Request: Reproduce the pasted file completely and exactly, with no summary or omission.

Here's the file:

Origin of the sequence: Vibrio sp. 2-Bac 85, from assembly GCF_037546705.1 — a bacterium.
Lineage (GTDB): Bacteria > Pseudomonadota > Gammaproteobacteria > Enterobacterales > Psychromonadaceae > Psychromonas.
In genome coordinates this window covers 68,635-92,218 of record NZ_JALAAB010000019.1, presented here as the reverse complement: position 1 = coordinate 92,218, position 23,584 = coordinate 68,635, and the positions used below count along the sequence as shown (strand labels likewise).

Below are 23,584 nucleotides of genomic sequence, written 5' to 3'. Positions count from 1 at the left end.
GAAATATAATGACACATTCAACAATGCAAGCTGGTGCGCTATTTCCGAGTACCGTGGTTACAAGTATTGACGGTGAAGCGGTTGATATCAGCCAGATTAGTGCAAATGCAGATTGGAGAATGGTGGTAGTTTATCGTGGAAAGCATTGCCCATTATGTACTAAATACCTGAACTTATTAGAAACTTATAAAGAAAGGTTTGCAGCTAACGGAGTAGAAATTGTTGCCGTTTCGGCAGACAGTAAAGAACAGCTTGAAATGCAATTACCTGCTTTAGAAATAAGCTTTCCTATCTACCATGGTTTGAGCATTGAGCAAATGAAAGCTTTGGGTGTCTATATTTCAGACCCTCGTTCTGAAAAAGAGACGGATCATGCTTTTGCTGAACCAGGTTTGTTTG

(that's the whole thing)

Origin of the sequence: Vibrio sp. 2-Bac 85, from assembly GCF_037546705.1 — a bacterium.
Lineage (GTDB): Bacteria > Pseudomonadota > Gammaproteobacteria > Enterobacterales > Psychromonadaceae > Psychromonas.
In genome coordinates this window covers 68,635-92,218 of record NZ_JALAAB010000019.1, presented here as the reverse complement: position 1 = coordinate 92,218, position 23,584 = coordinate 68,635, and the positions used below count along the sequence as shown (strand labels likewise).

Below are 23,584 nucleotides of genomic sequence, written 5' to 3'. Positions count from 1 at the left end.
GAAATATAATGACACATTCAACAATGCAAGCTGGTGCGCTATTTCCGAGTACCGTGGTTACAAGTATTGACGGTGAAGCGGTTGATATCAGCCAGATTAGTGCAAATGCAGATTGGAGAATGGTGGTAGTTTATCGTGGAAAGCATTGCCCATTATGTACTAAATACCTGAACTTATTAGAAACTTATAAAGAAAGGTTTGCAGCTAACGGAGTAGAAATTGTTGCCGTTTCGGCAGACAGTAAAGAACAGCTTGAAATGCAATTACCTGCTTTAGAAATAAGCTTTCCTATCTACCATGGTTTGAGCATTGAGCAAATGAAAGCTTTGGGTGTCTATATTTCAGACCCTCGTTCTGAAAAAGAGACGGATCATGCTTTTGCTGAACCAGGTTTGTTTG